If you haven't been following along, here's the backstory: in 2006, the DNC voted to limit the states the could hold primaries or caucuses before February 5th to Iowa, New Hampshire, Nevada, and South Carolina. However, in 2007 both Florida and Michigan decided to hold their primaries earlier than they historically had-- and before February 5th-- in order to increase their influence in the primary elections. Both were warned by the DNC that they must change the dates, and both refused; consequently, both were informed by the DNC that their primaries would not be nullified, as they were then stripped of their delegates. (Click here and here for more on these.)
Both states went ahead and held their primaries, in a pouty insistence that the DNC didn't have a right to its action (which it does). These primaries, however, were not given much attention in the campaigns; John Edwards and Barack Obama did not even register to be on the ballot in Michigan, for example, and almost none of the candidates spent a significant amount of time campaigning in either state-- though Hilary gave both states more attention than her counterparts, perhaps thinking it would be good ground-breaking for the general election in the fall. In one way or another, all of the candidates spoke out in support of the DNC's decision and right to make such a decision. Hilary Clinton was pronounced the winner in both states, although she only won 56% of the vote in Michigan (with a full 40% falling into a nebulous "undecided/uncommitted" category) and 50% or less in Florida. (Of course, in a primary race then those are pretty strong percentages-- but considering that neither of her stronger rivals even gave an effort, it's strikes me as a bit low).
Within a few weeks after these rogue primaries, however, it had become clear to Hilary Clinton that she wasn't the presumptive nominee that she thought herself to be. Suddenly, she changed her tune about the primaries in both Florida and Michigan, claiming that it would be wrong to deny them their voice in the election and that their delegates should be seated after all. That's convenient, since those delegates would be mainly in support of her campaign, which has continued to wash against the rocks over the ensuing months.
But frankly, it would be wrong to seat those delegates. For one thing, both states made decisions that were contrary to the rules laid out by the DNC, and they were both given an opportunity to bring themselves within conformity to those rules. So seating delegates from Florida and Michigan would send a clear message: "our rules don't count if you complain loudly enough." Or even worse: "our rules don't count if the Clintons benefit from them not counting."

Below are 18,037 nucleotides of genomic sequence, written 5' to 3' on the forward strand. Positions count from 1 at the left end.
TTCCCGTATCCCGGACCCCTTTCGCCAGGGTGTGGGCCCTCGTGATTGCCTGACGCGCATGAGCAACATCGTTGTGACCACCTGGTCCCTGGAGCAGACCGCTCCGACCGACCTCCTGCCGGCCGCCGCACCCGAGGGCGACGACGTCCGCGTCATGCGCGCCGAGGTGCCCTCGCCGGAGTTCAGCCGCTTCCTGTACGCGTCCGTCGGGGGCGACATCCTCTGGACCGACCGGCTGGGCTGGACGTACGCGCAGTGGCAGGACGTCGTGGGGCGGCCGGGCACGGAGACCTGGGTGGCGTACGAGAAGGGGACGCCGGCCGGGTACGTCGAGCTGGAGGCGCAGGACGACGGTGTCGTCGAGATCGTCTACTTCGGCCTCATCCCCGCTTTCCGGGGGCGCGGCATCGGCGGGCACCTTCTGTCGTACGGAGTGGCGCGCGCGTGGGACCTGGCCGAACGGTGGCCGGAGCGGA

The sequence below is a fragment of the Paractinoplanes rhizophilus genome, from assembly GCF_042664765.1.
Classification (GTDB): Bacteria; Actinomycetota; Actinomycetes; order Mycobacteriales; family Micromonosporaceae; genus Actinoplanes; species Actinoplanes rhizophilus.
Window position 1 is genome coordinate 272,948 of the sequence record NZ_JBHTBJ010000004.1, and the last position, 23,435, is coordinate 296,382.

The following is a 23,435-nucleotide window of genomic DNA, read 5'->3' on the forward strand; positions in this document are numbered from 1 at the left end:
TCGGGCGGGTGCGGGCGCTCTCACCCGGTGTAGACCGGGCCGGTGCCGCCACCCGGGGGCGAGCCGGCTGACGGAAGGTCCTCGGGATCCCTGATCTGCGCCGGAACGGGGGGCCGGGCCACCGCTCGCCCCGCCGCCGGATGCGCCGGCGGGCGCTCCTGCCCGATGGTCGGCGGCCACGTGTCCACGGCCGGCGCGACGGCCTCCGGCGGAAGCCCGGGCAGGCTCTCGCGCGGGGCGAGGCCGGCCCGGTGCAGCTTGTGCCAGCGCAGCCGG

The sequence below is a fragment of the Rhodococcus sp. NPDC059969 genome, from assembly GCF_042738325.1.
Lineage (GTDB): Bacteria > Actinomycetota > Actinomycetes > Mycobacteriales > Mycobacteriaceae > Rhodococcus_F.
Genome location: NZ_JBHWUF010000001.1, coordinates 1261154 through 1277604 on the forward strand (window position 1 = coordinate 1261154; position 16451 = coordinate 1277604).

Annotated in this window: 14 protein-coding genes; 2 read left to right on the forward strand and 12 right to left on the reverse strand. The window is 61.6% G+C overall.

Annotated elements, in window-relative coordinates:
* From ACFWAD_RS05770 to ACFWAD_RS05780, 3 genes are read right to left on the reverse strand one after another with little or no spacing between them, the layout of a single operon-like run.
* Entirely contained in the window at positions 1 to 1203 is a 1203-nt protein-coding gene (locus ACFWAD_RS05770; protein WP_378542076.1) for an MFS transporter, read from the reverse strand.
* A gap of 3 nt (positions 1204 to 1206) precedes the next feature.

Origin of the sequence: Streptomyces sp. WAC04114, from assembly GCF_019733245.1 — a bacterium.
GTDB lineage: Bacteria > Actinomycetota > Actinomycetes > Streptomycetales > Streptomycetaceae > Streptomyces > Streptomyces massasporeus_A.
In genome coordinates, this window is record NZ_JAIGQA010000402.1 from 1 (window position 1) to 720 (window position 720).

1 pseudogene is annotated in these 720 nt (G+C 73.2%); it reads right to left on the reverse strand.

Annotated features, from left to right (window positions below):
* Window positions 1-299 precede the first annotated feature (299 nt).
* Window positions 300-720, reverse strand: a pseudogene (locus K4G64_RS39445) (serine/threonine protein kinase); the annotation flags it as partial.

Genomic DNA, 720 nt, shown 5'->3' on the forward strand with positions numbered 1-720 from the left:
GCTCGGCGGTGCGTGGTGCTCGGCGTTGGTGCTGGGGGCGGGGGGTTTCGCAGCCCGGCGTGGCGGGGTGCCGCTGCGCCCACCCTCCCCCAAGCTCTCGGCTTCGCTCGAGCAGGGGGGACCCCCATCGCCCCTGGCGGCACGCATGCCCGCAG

Moreover, to seat those delegates would be unfair. Neither Obama or Edwards-- arguably the only other serious contenders at that point-- invested much effort or finances into campaigning there. And for good reason: they had been told that these so-called primaries would not count. They were abiding by the rules of the elections set forth by the DNC, and therefore had no reason to believe that it would ever become an issue. For the life of me I can't understand why Obama isn't shouting this from the rooftops-- unless he's too afraid that it would hurt his electability in those states this fall, which would be a sad reason to hold back.
It reminds me of a parenting philosophy one of my seminary professors espoused: he said, "in our household [a family of five] we make decisions democratically. Everyone gets a vote. But my vote counts six." That works in parenting, but not for national politics.
All of this comes together to make the DNC and the Clintons look ridiculous. Did the DNC set out to look like it was willing to let Bill and Hilary call the shots on this one? Did Barack Obama intend to appear to roll over and ignore a clear-cut situation? Did Hilary Clinton want to offer us one more example of her double-speak? Probably "no" on all counts. Yet, if things play out like it seems they will, all of these will come to pass.